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Note: The only browser/os combinations that support this script are Internet Explorer 5.0, 5.5, and 6.0 on Windows.

This select box behaves differently than the usual textbox when it has focus and you use the keyboard. Rather than three consecutive presses of the letter a resulting in "Algeria" being selected, it would look for an entry with the first three letters being "aaa" and if found select it. Try clicking in the select box and typing a - n - t - i. You'll see that "Antigua and Barbuda" is selected.

Use the backspace key to remove a character at a time from the internally stored string you've typed in that is trying to be matched against the option values.

Use the escape key to reset the string and the select box

While building this form, however, I was reminded of why select boxes don't work like this — you can't remember what you've typed in so far. Consequently, I decided that the only conscientious way to build this would be permit the usual method to still work, effectively allowing this functionality to extend the <select>'s current behavior. Without this, the only time it would be appropriate to use this is when you're creating a web-based, non-publicly accessible, application that's intended to replace a system that uses this sort of form widget and the users of the system are dependent on it for efficiency. Obviously this doesn't leave much chance without the caveat I placed on myself when building this.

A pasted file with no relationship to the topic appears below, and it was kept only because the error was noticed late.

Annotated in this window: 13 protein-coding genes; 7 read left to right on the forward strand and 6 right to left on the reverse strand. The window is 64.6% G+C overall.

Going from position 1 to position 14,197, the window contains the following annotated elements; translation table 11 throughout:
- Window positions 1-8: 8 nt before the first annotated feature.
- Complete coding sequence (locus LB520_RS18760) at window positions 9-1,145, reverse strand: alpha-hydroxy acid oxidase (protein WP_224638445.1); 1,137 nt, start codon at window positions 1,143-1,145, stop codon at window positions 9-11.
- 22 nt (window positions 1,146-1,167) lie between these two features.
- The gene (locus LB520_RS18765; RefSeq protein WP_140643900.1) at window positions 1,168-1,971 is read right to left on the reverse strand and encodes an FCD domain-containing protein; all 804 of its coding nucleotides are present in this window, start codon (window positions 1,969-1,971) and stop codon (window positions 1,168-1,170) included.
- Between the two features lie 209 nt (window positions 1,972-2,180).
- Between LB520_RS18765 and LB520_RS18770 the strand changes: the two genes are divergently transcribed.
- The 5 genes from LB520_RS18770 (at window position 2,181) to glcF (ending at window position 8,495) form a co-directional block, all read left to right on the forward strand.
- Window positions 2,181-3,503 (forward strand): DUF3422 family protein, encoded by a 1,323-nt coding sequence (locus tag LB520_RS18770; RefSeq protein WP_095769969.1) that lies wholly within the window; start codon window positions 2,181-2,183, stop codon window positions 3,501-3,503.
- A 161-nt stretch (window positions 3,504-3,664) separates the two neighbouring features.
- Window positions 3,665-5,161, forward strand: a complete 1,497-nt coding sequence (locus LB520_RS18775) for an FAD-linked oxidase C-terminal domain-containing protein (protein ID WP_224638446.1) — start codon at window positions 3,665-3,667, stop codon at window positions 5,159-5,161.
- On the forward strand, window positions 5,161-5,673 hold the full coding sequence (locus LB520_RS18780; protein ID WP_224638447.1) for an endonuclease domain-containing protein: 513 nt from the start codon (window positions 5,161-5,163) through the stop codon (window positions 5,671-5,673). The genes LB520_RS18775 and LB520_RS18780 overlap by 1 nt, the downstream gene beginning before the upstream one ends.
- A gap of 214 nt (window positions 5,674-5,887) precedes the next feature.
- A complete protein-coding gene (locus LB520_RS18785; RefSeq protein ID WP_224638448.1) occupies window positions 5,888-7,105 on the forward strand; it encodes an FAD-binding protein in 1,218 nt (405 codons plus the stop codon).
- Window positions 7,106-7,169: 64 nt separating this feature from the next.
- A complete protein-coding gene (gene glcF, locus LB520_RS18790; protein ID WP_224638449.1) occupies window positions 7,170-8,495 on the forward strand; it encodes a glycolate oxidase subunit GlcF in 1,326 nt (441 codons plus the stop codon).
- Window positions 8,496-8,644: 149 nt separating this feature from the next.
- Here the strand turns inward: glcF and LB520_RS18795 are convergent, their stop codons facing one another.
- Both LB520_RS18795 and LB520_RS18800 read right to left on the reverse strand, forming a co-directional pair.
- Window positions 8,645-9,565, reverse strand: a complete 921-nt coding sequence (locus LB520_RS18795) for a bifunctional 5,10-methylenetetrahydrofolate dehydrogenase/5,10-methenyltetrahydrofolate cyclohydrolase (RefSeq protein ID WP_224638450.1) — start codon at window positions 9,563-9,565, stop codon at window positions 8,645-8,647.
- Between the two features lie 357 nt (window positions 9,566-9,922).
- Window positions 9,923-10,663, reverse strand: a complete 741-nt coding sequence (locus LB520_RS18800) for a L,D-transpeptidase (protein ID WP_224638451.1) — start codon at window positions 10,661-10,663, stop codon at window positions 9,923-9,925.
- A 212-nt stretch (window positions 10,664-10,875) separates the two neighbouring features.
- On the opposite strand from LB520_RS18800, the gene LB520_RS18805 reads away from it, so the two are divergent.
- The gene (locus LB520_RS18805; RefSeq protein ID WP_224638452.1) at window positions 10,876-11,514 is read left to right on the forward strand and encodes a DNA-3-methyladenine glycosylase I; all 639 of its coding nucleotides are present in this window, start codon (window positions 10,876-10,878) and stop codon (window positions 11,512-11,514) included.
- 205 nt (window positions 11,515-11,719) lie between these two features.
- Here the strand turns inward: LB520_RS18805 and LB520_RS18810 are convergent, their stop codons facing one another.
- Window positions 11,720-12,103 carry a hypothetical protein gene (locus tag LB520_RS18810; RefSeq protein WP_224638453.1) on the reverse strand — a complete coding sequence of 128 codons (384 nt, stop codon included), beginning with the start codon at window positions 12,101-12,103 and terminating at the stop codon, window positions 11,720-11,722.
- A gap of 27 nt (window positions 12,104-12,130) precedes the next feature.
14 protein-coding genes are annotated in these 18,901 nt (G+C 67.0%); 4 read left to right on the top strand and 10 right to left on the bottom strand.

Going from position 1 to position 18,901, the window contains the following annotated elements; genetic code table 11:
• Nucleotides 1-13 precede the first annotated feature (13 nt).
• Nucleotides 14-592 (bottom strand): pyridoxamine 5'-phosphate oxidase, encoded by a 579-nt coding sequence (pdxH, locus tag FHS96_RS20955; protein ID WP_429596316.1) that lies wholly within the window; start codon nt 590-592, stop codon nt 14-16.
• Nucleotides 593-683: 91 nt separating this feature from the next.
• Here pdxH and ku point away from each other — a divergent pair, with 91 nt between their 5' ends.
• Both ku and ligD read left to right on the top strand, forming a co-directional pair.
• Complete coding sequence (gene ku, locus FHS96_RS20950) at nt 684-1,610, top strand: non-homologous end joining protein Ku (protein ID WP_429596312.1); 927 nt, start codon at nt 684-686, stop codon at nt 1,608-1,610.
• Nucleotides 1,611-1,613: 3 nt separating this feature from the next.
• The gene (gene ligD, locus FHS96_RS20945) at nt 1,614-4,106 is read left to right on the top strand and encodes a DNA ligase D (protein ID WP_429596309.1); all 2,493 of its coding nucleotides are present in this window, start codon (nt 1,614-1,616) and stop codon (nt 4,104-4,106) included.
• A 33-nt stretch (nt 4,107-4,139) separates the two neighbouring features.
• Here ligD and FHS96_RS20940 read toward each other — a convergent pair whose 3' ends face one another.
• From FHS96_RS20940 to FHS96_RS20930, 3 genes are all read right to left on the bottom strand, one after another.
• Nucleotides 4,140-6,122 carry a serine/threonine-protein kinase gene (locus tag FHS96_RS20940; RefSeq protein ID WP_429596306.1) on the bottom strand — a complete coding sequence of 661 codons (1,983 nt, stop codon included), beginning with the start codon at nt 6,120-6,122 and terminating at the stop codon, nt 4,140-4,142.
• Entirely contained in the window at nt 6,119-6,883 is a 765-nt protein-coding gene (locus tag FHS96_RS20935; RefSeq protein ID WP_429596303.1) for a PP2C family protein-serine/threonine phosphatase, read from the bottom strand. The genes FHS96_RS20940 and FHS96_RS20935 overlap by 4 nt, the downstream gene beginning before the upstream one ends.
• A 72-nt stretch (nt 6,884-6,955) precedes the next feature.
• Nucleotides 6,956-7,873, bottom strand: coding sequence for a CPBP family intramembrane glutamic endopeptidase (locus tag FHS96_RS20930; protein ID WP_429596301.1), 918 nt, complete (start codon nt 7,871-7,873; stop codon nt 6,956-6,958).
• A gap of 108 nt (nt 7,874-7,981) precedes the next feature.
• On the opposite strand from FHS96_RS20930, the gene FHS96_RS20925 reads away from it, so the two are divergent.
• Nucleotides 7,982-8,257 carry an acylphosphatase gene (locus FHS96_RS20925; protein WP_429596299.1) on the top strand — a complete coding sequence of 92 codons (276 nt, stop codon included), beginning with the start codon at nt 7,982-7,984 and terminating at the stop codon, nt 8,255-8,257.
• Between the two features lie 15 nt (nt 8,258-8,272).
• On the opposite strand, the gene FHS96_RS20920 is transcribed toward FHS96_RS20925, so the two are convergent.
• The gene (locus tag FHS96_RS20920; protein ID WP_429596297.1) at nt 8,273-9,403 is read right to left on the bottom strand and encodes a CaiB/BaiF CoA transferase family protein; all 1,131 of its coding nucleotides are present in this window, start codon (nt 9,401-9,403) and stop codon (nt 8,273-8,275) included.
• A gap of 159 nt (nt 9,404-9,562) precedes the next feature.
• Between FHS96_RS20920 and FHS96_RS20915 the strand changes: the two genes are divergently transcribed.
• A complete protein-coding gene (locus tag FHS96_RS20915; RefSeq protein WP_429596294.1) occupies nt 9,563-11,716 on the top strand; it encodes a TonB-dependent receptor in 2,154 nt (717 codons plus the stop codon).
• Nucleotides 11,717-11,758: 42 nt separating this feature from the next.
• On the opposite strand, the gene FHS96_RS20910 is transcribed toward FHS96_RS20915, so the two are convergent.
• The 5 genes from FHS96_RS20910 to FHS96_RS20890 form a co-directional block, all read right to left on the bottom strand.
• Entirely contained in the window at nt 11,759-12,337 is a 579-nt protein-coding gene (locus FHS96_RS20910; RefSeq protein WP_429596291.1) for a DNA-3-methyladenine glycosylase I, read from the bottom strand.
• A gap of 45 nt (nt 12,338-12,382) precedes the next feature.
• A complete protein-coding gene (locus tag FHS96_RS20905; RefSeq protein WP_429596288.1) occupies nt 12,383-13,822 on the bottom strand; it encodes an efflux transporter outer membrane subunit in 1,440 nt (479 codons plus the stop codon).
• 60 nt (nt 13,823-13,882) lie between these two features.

Updates:

Arrow keys now work properly. [2002-Jan-22]

The blur event now clears the selectedString propery meaning future interaction with the element via the keyboard will create a new string to match against. [2002-Jan-22]

The select now properly supports the default behavior of pressing a-a-a and having the third <option> selected if there isn't an <option> whose text value begins with "aaa". [2002-Jan-22]

Now available as a behavior. [2002-Feb-1]

Known Issues:

This extended functionality doesn't play nice with non-alphanumeric characters. [2002-Feb-25]

Sized Select Example
Dropdown Example

I finally got around to making this super-easy to install. Now, to use this on your site, all you have to is to add the following bit to your stylesheet:

select {
  behavior: url({path to behavior}select_keydown.htc);
}

Just be sure to adjust the path to the htc file so the browser can find it. The nice thing about applying it in this manner is that now all your dropdown menus will have this functionality without changing a single line of HTML. Additionally, since Microsoft Internet Explorer is the only browser that currently supports behaviors, it is the only browser that will instantiate it when it encounters the CSS above. In other words, it doesn't matter who's viewing the page, it will work for all your IE5.0+ users and not throw any errors for others.

Don't forget to download the behavior.

Behavior Example 1
Behavior Example 2